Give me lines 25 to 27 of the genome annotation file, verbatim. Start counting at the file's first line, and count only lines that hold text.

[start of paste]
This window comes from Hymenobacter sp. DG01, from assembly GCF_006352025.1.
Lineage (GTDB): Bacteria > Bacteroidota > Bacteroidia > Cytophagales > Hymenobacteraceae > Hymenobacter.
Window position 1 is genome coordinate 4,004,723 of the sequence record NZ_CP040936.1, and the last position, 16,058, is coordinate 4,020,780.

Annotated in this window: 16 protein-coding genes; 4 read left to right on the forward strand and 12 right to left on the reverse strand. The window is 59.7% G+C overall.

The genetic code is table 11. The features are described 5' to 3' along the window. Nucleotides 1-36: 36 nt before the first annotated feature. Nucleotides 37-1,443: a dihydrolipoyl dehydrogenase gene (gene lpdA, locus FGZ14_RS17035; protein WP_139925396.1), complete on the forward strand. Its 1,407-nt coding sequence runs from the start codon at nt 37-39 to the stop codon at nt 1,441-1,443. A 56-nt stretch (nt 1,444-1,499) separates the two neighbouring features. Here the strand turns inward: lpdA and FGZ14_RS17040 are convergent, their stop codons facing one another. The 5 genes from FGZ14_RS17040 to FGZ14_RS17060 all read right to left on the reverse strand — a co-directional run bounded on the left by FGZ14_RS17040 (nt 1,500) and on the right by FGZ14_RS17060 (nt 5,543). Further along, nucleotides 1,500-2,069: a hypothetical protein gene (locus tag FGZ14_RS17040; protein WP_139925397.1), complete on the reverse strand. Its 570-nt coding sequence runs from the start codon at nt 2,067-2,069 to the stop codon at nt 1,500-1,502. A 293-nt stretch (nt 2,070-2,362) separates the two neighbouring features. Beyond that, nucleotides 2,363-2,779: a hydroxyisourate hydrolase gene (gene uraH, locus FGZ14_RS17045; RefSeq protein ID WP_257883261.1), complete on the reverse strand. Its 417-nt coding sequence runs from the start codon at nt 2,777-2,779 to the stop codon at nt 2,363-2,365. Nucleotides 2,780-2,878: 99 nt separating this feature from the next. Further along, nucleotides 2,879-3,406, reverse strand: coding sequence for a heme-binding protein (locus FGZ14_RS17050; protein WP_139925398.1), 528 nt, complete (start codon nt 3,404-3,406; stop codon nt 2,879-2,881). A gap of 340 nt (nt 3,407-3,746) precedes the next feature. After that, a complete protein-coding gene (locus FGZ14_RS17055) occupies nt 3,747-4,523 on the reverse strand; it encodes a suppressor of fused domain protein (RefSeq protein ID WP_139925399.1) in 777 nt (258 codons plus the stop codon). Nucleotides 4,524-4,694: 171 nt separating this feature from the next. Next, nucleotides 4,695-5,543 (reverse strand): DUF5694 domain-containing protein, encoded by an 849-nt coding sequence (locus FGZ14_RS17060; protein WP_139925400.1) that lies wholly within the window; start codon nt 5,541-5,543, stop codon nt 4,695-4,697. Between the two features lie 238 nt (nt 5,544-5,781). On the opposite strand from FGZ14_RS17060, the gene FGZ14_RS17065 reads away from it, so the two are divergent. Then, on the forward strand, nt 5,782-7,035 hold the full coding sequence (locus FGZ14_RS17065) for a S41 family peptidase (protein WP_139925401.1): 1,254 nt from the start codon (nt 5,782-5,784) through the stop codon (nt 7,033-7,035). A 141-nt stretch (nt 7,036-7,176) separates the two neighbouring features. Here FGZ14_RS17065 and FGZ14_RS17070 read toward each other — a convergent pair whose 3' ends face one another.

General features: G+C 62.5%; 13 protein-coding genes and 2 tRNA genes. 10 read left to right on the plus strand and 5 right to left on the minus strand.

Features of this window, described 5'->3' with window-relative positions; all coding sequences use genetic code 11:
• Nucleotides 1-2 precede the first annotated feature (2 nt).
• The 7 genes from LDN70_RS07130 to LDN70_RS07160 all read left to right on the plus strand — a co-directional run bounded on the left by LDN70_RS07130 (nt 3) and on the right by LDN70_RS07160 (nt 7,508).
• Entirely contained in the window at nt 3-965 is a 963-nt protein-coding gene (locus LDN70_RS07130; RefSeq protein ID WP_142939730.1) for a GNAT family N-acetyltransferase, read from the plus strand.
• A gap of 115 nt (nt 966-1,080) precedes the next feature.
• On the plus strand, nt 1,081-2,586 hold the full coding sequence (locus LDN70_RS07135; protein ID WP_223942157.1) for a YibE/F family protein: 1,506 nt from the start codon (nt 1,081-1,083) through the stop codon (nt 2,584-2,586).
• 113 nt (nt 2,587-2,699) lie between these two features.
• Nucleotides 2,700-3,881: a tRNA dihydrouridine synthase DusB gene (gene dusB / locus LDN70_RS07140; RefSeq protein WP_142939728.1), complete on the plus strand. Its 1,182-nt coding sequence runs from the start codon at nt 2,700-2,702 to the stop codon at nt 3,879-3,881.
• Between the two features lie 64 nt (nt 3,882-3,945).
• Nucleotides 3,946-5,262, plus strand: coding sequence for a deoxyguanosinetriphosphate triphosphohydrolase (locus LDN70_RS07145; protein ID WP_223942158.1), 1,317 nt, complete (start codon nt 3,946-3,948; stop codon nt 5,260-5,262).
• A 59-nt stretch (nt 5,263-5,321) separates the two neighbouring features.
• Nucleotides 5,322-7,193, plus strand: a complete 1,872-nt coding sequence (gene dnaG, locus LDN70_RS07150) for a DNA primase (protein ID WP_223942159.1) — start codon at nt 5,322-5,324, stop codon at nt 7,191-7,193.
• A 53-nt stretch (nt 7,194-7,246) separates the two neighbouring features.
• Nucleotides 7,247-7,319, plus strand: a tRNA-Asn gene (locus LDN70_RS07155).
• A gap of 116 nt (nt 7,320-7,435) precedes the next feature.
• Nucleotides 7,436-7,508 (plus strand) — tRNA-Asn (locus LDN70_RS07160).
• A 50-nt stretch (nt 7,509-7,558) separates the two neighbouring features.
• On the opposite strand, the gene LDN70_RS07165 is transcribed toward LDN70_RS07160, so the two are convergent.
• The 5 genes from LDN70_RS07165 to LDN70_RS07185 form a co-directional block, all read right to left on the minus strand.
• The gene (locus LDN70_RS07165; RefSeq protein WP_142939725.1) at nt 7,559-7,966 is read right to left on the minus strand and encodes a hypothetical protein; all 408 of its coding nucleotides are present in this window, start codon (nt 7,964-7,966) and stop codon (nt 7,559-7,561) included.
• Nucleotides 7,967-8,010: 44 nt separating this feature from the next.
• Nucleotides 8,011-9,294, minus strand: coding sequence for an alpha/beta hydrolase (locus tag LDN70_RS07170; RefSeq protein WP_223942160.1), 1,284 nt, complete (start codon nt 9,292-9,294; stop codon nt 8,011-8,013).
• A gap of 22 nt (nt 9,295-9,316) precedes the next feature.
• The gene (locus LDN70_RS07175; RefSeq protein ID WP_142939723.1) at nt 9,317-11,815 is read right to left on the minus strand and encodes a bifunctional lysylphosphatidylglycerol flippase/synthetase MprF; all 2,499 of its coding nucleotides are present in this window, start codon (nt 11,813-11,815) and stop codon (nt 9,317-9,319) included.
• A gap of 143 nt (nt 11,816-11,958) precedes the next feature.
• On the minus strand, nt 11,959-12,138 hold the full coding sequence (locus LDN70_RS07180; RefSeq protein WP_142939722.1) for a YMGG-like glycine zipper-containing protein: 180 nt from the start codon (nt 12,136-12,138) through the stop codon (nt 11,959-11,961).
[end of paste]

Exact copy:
• The 5 genes from LDN70_RS07165 to LDN70_RS07185 form a co-directional block, all read right to left on the minus strand.
• The gene (locus LDN70_RS07165; RefSeq protein WP_142939725.1) at nt 7,559-7,966 is read right to left on the minus strand and encodes a hypothetical protein; all 408 of its coding nucleotides are present in this window, start codon (nt 7,964-7,966) and stop codon (nt 7,559-7,561) included.
• Nucleotides 7,967-8,010: 44 nt separating this feature from the next.